Sunday, May 02, 2010
Monday, April 26, 2010
Sufism's unique perspective on the modern world reverberated in music and poetry during the 4th Fes Festival of Sufi Culture, which concluded on Saturday
"The idea is to show how spirituality can recreate, or regenerate, contemporary thinking, which can help us see the world in a different way, and to come up with solutions," festival director Faouzi Skelli said.
Musicians from four continents performed and others read poetry during the eight-day festival, but the event also focused on direct social development efforts. The week's goals were primarily educational, according to the organisers, concentrating on fundamental Sufi values such as morality in modern life, tolerance and acceptance.
The festival aimed "to develop thought into concrete action," Skelli said. "This led, for example, to a workshop devoted to the environment, looking at the need for individuals to transform their relationships with themselves and the world, leading them to consider changes in their behaviour concerning nature."
Other workshops promoted a positive image of Islam.
The sessions stressed "that Muslim civilisation brings love, knowledge and solidarity, and is open to dialogue between cultures and religions from all over the world", Islamic education teacher Moussa Badrani said.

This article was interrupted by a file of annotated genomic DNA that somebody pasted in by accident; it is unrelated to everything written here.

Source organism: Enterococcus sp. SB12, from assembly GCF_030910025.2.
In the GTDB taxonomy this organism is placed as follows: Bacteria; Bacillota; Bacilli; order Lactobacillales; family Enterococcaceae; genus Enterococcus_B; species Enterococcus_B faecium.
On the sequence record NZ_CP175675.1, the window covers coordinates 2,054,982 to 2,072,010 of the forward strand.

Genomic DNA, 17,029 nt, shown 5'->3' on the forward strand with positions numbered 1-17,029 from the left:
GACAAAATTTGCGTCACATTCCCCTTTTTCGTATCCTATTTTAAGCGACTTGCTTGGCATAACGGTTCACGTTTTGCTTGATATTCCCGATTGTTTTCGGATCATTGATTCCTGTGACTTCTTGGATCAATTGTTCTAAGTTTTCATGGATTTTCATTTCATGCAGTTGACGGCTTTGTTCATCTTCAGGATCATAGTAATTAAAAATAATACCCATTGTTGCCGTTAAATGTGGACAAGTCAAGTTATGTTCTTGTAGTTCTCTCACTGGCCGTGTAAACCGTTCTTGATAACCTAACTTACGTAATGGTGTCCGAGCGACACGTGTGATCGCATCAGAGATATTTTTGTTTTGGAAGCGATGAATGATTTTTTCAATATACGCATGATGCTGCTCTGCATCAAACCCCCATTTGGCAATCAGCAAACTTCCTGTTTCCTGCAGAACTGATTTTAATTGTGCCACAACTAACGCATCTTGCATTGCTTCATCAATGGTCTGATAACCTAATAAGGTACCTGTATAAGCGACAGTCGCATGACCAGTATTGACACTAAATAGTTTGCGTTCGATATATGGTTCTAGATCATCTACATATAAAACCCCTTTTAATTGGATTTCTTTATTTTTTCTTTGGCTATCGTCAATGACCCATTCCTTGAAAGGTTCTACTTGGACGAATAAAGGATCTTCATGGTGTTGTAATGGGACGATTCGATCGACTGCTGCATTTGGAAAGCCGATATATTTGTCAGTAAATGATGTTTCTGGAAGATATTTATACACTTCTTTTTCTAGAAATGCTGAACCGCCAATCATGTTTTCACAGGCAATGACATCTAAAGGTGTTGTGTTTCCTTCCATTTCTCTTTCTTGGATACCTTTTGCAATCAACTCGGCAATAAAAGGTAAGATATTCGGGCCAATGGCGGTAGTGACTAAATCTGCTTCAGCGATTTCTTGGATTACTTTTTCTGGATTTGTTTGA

"The idea is to promote the role which spirituality can play in the modern world," he said. "In this way, people can draw on Islam's civilising aims, its calling to come up with responses to present-day challenges, both globally and locally."
The sumptuous Batha Museum hosted evening shows by various groups of Sufi musicians, each well-known in their field. Mohamed Badaoui Ali Cheikh, who came from the Comoros Islands, said that through song and poetry it was possible to promote messages of peace and openness.
Poetry played a central role at this year's festival. Organisers staged readings "to broaden the field of our awareness and thinking, and to present a different view of a society where political aims, allied with the quest for beauty, may lead to a new type of poetry in civilisation," according to the Association of the Fes Festival of Sufi Culture.
"The festivities help Fes fulfil its calling as a spiritual city and allows residents to discover the culture and arts of other Sufis," said Othmane Berrada, a young student.
Vice-mayor Allal Amraoui said that the city's culture must be preserved even as Fes opens itself up to other civilisations.